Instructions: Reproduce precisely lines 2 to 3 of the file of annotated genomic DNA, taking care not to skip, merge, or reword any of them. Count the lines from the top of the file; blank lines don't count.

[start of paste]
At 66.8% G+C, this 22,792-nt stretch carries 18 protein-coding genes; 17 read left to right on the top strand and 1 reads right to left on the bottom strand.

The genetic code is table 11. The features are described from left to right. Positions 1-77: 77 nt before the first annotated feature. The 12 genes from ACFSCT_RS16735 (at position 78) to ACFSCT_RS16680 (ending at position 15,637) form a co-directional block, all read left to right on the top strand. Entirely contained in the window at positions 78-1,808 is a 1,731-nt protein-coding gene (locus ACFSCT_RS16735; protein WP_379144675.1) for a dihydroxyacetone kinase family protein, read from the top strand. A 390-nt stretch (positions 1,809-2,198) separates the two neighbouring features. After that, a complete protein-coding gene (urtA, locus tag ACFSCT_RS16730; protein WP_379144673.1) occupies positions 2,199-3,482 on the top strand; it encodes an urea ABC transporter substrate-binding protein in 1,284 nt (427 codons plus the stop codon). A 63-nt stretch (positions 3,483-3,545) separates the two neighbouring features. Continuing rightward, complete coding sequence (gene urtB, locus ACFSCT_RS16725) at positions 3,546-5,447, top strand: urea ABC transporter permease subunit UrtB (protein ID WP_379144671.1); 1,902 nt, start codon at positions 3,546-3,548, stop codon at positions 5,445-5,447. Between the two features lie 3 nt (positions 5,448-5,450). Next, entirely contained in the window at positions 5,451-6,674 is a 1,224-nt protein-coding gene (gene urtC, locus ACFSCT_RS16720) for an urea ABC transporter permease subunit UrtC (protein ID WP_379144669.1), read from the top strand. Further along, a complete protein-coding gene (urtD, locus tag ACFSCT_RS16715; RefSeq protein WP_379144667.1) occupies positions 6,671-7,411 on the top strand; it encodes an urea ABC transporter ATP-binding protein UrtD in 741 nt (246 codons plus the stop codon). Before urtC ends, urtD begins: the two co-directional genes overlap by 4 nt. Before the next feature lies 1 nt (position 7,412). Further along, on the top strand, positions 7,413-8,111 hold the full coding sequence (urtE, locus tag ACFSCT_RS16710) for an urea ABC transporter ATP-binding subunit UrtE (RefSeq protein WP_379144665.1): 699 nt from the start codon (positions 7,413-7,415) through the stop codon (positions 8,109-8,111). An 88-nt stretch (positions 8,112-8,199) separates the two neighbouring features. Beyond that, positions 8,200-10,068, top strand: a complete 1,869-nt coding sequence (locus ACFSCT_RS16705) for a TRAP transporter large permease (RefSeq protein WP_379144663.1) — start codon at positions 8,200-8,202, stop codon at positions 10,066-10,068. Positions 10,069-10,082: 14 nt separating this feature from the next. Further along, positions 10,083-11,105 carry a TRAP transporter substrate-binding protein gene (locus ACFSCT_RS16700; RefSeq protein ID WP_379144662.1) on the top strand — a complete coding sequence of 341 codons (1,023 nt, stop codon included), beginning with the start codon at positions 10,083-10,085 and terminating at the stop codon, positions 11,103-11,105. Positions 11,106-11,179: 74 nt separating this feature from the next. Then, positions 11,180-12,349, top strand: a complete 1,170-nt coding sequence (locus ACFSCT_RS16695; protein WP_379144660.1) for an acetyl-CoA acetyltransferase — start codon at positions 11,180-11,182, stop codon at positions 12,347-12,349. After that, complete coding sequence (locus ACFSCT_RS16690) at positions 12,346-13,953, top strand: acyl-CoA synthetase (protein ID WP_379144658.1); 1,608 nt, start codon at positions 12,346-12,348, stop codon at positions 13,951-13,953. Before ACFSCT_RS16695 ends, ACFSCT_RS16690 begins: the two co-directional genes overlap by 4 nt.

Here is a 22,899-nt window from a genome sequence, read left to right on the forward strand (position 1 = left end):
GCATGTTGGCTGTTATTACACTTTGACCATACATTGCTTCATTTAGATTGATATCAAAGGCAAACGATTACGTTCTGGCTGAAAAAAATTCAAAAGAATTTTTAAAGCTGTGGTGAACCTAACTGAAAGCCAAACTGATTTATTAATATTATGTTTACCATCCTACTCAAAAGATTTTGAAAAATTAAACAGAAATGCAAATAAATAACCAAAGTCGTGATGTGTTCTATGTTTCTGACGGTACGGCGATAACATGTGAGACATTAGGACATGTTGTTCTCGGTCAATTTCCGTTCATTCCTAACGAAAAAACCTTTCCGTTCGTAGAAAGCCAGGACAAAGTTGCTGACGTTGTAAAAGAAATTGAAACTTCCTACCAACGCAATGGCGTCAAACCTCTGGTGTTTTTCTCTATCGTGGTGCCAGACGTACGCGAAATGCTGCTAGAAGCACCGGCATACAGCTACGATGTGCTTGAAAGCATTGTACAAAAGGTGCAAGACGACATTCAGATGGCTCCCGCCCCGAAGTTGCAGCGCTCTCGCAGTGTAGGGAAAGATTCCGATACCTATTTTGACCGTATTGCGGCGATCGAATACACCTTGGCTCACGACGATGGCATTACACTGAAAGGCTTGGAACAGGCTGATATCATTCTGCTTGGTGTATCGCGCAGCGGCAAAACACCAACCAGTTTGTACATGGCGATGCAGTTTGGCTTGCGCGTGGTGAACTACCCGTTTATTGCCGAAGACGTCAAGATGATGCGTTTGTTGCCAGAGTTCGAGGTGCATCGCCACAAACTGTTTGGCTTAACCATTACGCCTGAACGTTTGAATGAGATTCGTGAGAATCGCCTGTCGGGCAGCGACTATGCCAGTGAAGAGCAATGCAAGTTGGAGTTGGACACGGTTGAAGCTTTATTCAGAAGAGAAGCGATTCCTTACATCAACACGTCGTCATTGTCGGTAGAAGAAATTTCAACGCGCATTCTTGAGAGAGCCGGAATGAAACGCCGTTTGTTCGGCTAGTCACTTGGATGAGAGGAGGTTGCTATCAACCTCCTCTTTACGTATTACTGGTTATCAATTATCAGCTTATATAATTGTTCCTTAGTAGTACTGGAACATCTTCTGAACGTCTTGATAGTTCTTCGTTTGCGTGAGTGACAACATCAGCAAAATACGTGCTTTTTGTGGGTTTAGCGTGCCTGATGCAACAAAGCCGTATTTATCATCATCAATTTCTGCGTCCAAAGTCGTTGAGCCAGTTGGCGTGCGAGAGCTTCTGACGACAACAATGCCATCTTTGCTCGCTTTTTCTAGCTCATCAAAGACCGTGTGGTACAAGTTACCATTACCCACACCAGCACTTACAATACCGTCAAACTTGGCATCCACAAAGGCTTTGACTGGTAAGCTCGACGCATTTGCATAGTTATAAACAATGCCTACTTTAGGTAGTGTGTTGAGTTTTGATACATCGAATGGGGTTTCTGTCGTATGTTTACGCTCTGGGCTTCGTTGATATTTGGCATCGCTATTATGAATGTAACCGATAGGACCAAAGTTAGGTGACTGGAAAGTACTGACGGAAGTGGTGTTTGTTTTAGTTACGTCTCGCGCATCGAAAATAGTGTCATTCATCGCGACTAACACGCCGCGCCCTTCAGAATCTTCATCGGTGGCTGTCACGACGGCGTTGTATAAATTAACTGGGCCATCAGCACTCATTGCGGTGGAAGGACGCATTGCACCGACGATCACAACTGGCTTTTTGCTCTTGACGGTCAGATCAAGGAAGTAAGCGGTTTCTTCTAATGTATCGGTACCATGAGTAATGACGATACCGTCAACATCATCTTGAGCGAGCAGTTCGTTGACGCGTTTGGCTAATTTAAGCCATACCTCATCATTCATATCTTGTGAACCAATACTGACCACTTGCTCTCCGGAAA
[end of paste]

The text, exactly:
The genetic code is table 11. The features are described from left to right. Positions 1-77: 77 nt before the first annotated feature. The 12 genes from ACFSCT_RS16735 (at position 78) to ACFSCT_RS16680 (ending at position 15,637) form a co-directional block, all read left to right on the top strand. Entirely contained in the window at positions 78-1,808 is a 1,731-nt protein-coding gene (locus ACFSCT_RS16735; protein WP_379144675.1) for a dihydroxyacetone kinase family protein, read from the top strand. A 390-nt stretch (positions 1,809-2,198) separates the two neighbouring features. After that, a complete protein-coding gene (urtA, locus tag ACFSCT_RS16730; protein WP_379144673.1) occupies positions 2,199-3,482 on the top strand; it encodes an urea ABC transporter substrate-binding protein in 1,284 nt (427 codons plus the stop codon). A 63-nt stretch (positions 3,483-3,545) separates the two neighbouring features. Continuing rightward, complete coding sequence (gene urtB, locus ACFSCT_RS16725) at positions 3,546-5,447, top strand: urea ABC transporter permease subunit UrtB (protein ID WP_379144671.1); 1,902 nt, start codon at positions 3,546-3,548, stop codon at positions 5,445-5,447. Between the two features lie 3 nt (positions 5,448-5,450). Next, entirely contained in the window at positions 5,451-6,674 is a 1,224-nt protein-coding gene (gene urtC, locus ACFSCT_RS16720) for an urea ABC transporter permease subunit UrtC (protein ID WP_379144669.1), read from the top strand. Further along, a complete protein-coding gene (urtD, locus tag ACFSCT_RS16715; RefSeq protein WP_379144667.1) occupies positions 6,671-7,411 on the top strand; it encodes an urea ABC transporter ATP-binding protein UrtD in 741 nt (246 codons plus the stop codon). Before urtC ends, urtD begins: the two co-directional genes overlap by 4 nt. Before the next feature lies 1 nt (position 7,412). Further along, on the top strand, positions 7,413-8,111 hold the full coding sequence (urtE, locus tag ACFSCT_RS16710) for an urea ABC transporter ATP-binding subunit UrtE (RefSeq protein WP_379144665.1): 699 nt from the start codon (positions 7,413-7,415) through the stop codon (positions 8,109-8,111). An 88-nt stretch (positions 8,112-8,199) separates the two neighbouring features. Beyond that, positions 8,200-10,068, top strand: a complete 1,869-nt coding sequence (locus ACFSCT_RS16705) for a TRAP transporter large permease (RefSeq protein WP_379144663.1) — start codon at positions 8,200-8,202, stop codon at positions 10,066-10,068. Positions 10,069-10,082: 14 nt separating this feature from the next. Further along, positions 10,083-11,105 carry a TRAP transporter substrate-binding protein gene (locus ACFSCT_RS16700; RefSeq protein ID WP_379144662.1) on the top strand — a complete coding sequence of 341 codons (1,023 nt, stop codon included), beginning with the start codon at positions 10,083-10,085 and terminating at the stop codon, positions 11,103-11,105. Positions 11,106-11,179: 74 nt separating this feature from the next. Then, positions 11,180-12,349, top strand: a complete 1,170-nt coding sequence (locus ACFSCT_RS16695; protein WP_379144660.1) for an acetyl-CoA acetyltransferase — start codon at positions 11,180-11,182, stop codon at positions 12,347-12,349. After that, complete coding sequence (locus ACFSCT_RS16690) at positions 12,346-13,953, top strand: acyl-CoA synthetase (protein ID WP_379144658.1); 1,608 nt, start codon at positions 12,346-12,348, stop codon at positions 13,951-13,953. Before ACFSCT_RS16695 ends, ACFSCT_RS16690 begins: the two co-directional genes overlap by 4 nt.

Here is a 22,899-nt window from a genome sequence, read left to right on the forward strand (position 1 = left end):